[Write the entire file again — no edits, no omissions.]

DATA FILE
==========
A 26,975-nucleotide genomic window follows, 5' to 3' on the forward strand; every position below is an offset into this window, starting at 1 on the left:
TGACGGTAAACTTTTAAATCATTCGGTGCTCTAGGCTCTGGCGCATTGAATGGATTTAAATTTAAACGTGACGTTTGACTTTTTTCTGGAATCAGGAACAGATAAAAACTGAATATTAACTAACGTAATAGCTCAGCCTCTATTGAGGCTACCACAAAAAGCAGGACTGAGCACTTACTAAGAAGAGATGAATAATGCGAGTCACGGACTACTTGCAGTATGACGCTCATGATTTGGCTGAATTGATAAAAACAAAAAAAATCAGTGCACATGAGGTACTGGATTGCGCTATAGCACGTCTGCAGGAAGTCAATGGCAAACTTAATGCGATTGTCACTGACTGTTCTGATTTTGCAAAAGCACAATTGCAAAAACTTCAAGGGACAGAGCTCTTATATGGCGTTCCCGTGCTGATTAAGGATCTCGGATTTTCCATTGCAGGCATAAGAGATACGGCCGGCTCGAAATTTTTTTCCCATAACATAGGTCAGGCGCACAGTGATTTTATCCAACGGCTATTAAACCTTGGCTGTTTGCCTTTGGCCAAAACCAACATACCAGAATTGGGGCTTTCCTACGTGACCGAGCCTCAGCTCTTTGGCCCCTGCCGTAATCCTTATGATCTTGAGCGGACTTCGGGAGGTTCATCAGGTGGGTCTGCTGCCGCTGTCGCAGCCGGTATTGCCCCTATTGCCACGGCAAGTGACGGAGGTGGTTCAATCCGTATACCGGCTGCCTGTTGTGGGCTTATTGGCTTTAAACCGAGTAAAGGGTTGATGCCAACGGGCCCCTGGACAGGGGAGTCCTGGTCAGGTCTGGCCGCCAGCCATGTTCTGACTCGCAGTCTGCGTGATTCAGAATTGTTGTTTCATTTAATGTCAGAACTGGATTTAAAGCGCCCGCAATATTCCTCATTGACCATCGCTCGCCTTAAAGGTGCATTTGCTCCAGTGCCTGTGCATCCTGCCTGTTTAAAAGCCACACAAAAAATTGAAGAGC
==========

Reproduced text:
A 26,975-nucleotide genomic window follows, 5' to 3' on the forward strand; every position below is an offset into this window, starting at 1 on the left:
TGACGGTAAACTTTTAAATCATTCGGTGCTCTAGGCTCTGGCGCATTGAATGGATTTAAATTTAAACGTGACGTTTGACTTTTTTCTGGAATCAGGAACAGATAAAAACTGAATATTAACTAACGTAATAGCTCAGCCTCTATTGAGGCTACCACAAAAAGCAGGACTGAGCACTTACTAAGAAGAGATGAATAATGCGAGTCACGGACTACTTGCAGTATGACGCTCATGATTTGGCTGAATTGATAAAAACAAAAAAAATCAGTGCACATGAGGTACTGGATTGCGCTATAGCACGTCTGCAGGAAGTCAATGGCAAACTTAATGCGATTGTCACTGACTGTTCTGATTTTGCAAAAGCACAATTGCAAAAACTTCAAGGGACAGAGCTCTTATATGGCGTTCCCGTGCTGATTAAGGATCTCGGATTTTCCATTGCAGGCATAAGAGATACGGCCGGCTCGAAATTTTTTTCCCATAACATAGGTCAGGCGCACAGTGATTTTATCCAACGGCTATTAAACCTTGGCTGTTTGCCTTTGGCCAAAACCAACATACCAGAATTGGGGCTTTCCTACGTGACCGAGCCTCAGCTCTTTGGCCCCTGCCGTAATCCTTATGATCTTGAGCGGACTTCGGGAGGTTCATCAGGTGGGTCTGCTGCCGCTGTCGCAGCCGGTATTGCCCCTATTGCCACGGCAAGTGACGGAGGTGGTTCAATCCGTATACCGGCTGCCTGTTGTGGGCTTATTGGCTTTAAACCGAGTAAAGGGTTGATGCCAACGGGCCCCTGGACAGGGGAGTCCTGGTCAGGTCTGGCCGCCAGCCATGTTCTGACTCGCAGTCTGCGTGATTCAGAATTGTTGTTTCATTTAATGTCAGAACTGGATTTAAAGCGCCCGCAATATTCCTCATTGACCATCGCTCGCCTTAAAGGTGCATTTGCTCCAGTGCCTGTGCATCCTGCCTGTTTAAAAGCCACACAAAAAATTGAAGAGC